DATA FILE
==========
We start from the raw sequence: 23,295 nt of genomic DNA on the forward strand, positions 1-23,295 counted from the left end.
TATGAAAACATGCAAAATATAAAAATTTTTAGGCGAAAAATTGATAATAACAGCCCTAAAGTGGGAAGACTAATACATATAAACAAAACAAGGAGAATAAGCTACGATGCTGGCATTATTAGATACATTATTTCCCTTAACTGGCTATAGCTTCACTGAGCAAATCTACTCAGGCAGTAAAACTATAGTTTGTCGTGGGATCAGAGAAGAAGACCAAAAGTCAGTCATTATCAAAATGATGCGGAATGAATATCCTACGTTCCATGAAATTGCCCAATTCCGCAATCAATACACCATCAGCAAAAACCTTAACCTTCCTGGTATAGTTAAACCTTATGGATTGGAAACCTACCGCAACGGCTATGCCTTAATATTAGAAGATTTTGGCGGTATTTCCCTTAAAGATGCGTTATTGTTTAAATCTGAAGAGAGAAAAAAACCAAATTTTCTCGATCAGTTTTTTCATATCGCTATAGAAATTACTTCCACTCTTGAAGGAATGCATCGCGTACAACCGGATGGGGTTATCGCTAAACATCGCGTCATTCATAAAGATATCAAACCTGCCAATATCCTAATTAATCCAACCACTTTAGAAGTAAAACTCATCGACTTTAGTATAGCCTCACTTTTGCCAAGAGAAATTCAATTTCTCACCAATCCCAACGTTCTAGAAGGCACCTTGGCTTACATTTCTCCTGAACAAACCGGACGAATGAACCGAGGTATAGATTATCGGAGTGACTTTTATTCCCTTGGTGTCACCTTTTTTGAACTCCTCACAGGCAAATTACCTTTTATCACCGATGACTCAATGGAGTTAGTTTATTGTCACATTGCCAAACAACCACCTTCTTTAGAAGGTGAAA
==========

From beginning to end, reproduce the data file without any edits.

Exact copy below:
We start from the raw sequence: 23,295 nt of genomic DNA on the forward strand, positions 1-23,295 counted from the left end.
TATGAAAACATGCAAAATATAAAAATTTTTAGGCGAAAAATTGATAATAACAGCCCTAAAGTGGGAAGACTAATACATATAAACAAAACAAGGAGAATAAGCTACGATGCTGGCATTATTAGATACATTATTTCCCTTAACTGGCTATAGCTTCACTGAGCAAATCTACTCAGGCAGTAAAACTATAGTTTGTCGTGGGATCAGAGAAGAAGACCAAAAGTCAGTCATTATCAAAATGATGCGGAATGAATATCCTACGTTCCATGAAATTGCCCAATTCCGCAATCAATACACCATCAGCAAAAACCTTAACCTTCCTGGTATAGTTAAACCTTATGGATTGGAAACCTACCGCAACGGCTATGCCTTAATATTAGAAGATTTTGGCGGTATTTCCCTTAAAGATGCGTTATTGTTTAAATCTGAAGAGAGAAAAAAACCAAATTTTCTCGATCAGTTTTTTCATATCGCTATAGAAATTACTTCCACTCTTGAAGGAATGCATCGCGTACAACCGGATGGGGTTATCGCTAAACATCGCGTCATTCATAAAGATATCAAACCTGCCAATATCCTAATTAATCCAACCACTTTAGAAGTAAAACTCATCGACTTTAGTATAGCCTCACTTTTGCCAAGAGAAATTCAATTTCTCACCAATCCCAACGTTCTAGAAGGCACCTTGGCTTACATTTCTCCTGAACAAACCGGACGAATGAACCGAGGTATAGATTATCGGAGTGACTTTTATTCCCTTGGTGTCACCTTTTTTGAACTCCTCACAGGCAAATTACCTTTTATCACCGATGACTCAATGGAGTTAGTTTATTGTCACATTGCCAAACAACCACCTTCTTTAGAAGGTGAAA